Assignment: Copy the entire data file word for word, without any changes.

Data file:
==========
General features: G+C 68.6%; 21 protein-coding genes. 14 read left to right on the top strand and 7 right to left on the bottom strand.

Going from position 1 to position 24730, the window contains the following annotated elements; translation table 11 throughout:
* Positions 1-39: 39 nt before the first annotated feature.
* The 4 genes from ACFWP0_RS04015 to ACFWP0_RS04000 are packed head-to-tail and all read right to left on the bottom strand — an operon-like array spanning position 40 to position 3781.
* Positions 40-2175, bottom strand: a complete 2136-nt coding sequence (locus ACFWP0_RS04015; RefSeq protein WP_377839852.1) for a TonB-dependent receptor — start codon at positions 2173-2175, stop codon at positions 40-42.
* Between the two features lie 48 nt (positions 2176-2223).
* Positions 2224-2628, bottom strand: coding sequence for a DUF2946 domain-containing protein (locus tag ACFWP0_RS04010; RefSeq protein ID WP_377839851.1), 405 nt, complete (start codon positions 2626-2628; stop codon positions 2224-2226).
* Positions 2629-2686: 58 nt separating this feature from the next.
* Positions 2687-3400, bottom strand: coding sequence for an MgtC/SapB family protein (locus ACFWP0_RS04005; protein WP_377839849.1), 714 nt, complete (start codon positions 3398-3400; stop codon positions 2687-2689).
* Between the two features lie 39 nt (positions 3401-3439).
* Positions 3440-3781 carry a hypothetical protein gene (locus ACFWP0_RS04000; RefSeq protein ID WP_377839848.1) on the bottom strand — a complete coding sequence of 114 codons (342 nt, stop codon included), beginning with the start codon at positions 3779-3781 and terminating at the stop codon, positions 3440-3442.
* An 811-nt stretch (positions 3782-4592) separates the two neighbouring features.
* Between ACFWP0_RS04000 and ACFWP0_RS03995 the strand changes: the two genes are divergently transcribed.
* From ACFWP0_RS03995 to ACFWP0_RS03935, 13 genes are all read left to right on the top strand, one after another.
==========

General features: G+C 68.6%; 21 protein-coding genes. 14 read left to right on the top strand and 7 right to left on the bottom strand.

Going from position 1 to position 24730, the window contains the following annotated elements; translation table 11 throughout:
* Positions 1-39: 39 nt before the first annotated feature.
* The 4 genes from ACFWP0_RS04015 to ACFWP0_RS04000 are packed head-to-tail and all read right to left on the bottom strand — an operon-like array spanning position 40 to position 3781.
* Positions 40-2175, bottom strand: a complete 2136-nt coding sequence (locus ACFWP0_RS04015; RefSeq protein WP_377839852.1) for a TonB-dependent receptor — start codon at positions 2173-2175, stop codon at positions 40-42.
* Between the two features lie 48 nt (positions 2176-2223).
* Positions 2224-2628, bottom strand: coding sequence for a DUF2946 domain-containing protein (locus tag ACFWP0_RS04010; RefSeq protein ID WP_377839851.1), 405 nt, complete (start codon positions 2626-2628; stop codon positions 2224-2226).
* Positions 2629-2686: 58 nt separating this feature from the next.
* Positions 2687-3400, bottom strand: coding sequence for an MgtC/SapB family protein (locus ACFWP0_RS04005; protein WP_377839849.1), 714 nt, complete (start codon positions 3398-3400; stop codon positions 2687-2689).
* Between the two features lie 39 nt (positions 3401-3439).
* Positions 3440-3781 carry a hypothetical protein gene (locus ACFWP0_RS04000; RefSeq protein ID WP_377839848.1) on the bottom strand — a complete coding sequence of 114 codons (342 nt, stop codon included), beginning with the start codon at positions 3779-3781 and terminating at the stop codon, positions 3440-3442.
* An 811-nt stretch (positions 3782-4592) separates the two neighbouring features.
* Between ACFWP0_RS04000 and ACFWP0_RS03995 the strand changes: the two genes are divergently transcribed.
* From ACFWP0_RS03995 to ACFWP0_RS03935, 13 genes are all read left to right on the top strand, one after another.